Our worship in this life becomes part of that formation, too. I’ve mentioned the books Coming Soon by Michael Barber and The Lamb’s Supper by Scott Hahn in the past, both of which provide an excellent explication of Revelation and the matrimonial aspects of the Mass and salvation. We are called to our own wedding in the Mass, connected to the one sacrifice outside of time and space by which we are both saved and forgiven for our sins and rebellious natures. The Liturgy of the Word prepares us in the moment to enter into that mystery, while the Liturgy of the Eucharist makes it present to us in our own time and space. It is the moment in which we all are connected through Christ to our entire eternal family, past present and future, in the mystery of the Eucharist. (I have more on this theology and doctrine in this post from almost eight years ago.)

What does this tell us about Jesus’ first miracle? It is a signal to all of the nature of His salvation, for starters. The weddings in which we engage are models of the Trinitarian life, a point that undergirds all church theology as well. It is the practice of self-giving, self-sacrificing love that allows us to channel the Lord’s image as Creator. We are called to abundance in this gift, allowing the Lord to work through us to expand our families as He expands His own through His own self-sacrificing love. We are also called as communities to cherish and nurture families, supporting them as models of salvation and as the nuclear building blocks of communities. Jesus Himself does this by protecting the families from humiliation by sacrificing His own plans to provide them an abundance of the best wine to strengthen them.

This also underscores our own responsibilities to participate in this formation. We are called to respect the matrimonial state not just for its utility, but also for its spiritual and eschatological meaning as well. Are we faithful to our spouses as the Lord has remained faithful to us? Do we support and nurture marriages or act to undermine them?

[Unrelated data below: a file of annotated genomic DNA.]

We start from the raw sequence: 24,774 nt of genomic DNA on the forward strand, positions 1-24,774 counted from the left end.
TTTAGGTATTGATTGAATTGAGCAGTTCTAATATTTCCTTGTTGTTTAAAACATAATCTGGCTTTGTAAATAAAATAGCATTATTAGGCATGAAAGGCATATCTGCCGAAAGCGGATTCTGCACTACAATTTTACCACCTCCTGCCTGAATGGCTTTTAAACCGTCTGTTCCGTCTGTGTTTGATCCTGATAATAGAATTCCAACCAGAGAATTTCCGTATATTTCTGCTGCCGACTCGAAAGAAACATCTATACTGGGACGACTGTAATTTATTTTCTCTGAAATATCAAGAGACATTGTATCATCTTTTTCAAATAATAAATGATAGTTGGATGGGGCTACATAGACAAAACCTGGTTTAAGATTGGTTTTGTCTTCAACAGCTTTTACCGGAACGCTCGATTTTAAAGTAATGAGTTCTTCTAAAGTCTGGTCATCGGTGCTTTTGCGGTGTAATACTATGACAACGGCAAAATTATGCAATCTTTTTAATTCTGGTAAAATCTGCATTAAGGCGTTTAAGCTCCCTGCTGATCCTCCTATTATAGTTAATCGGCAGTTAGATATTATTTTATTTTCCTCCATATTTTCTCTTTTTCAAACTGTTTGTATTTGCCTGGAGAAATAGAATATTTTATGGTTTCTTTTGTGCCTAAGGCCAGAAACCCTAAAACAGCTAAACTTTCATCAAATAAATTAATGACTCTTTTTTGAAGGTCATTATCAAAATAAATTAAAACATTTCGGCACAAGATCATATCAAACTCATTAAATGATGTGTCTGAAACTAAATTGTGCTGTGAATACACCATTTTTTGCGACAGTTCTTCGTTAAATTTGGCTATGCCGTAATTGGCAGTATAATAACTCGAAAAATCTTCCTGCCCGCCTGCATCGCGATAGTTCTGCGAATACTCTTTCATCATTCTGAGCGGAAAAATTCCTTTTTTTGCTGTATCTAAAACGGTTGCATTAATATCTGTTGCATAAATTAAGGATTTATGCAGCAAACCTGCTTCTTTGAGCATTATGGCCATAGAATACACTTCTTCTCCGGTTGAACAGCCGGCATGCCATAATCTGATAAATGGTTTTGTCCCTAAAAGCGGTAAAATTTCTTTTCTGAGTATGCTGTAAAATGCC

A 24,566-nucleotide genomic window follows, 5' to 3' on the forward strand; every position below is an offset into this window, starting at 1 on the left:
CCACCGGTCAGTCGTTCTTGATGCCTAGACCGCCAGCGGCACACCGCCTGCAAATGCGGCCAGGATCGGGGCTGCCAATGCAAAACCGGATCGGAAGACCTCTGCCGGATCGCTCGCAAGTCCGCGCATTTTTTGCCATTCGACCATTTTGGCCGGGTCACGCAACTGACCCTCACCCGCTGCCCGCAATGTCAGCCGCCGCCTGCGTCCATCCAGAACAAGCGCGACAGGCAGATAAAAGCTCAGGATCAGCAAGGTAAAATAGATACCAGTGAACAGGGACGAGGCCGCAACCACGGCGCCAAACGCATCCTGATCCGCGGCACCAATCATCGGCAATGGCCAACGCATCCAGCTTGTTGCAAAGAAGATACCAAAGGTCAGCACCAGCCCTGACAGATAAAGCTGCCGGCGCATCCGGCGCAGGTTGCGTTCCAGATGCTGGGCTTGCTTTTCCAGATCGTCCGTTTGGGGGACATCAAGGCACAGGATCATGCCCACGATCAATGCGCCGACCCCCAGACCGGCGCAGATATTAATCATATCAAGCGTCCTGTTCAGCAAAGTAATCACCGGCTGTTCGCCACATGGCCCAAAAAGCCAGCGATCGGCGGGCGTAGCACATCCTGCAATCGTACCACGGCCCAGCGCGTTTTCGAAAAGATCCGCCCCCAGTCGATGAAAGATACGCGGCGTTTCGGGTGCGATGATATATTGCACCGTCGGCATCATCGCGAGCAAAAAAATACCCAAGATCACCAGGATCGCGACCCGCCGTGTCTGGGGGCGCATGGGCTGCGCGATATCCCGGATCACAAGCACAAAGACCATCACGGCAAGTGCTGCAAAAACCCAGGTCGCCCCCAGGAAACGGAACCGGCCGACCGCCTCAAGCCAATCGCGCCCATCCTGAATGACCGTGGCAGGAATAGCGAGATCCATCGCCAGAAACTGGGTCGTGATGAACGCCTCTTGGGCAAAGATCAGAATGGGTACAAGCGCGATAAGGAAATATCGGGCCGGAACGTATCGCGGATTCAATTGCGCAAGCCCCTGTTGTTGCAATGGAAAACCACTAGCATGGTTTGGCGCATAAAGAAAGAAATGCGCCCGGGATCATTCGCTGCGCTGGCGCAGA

And finally, do we show up for our own wedding, on time and prepared? Or do we straggle into the Mass sometime around the Alleluia and bail out after taking communion? This is not just formation for our eventual presence at the Wedding Feast of the Lamb, after all, but also a real presence at it through the mystery of the Eucharist. This doesn’t necessarily require a morning suit with tails for the gents and a full-train wedding dress for the women, but it does suggest that our worship should hold a high enough priority for us to prepare properly for it, attend it in full, and fully engage in the Mass while there. As sinners, we are already “late for our own wedding,” so to speak.

The good news — in fact, the best news — is that the Bridegroom has endless love and forgiveness for us anyway. His love for us knows no bounds, and all He asks is that we fully engage in our love for Him as well. Late for the wedding we might be, but better late than not to show up at all.

The front-page image is from my own collection, taken at La Chiesa di Santo Spirito in Sassia (The Church of the Holy Spirit in the Saxon District) in Rome in October 2014. It is very near St. Peter’s Square and the Vatican, and has English-language Mass each Sunday. 

“Sunday Reflection” is a regular feature, looking at the specific readings used in today’s Mass in Catholic parishes around the world. The reflection represents only my own point of view, intended to help prepare myself for the Lord’s day and perhaps spark a meaningful discussion. Previous Sunday Reflections from the main page can be found here.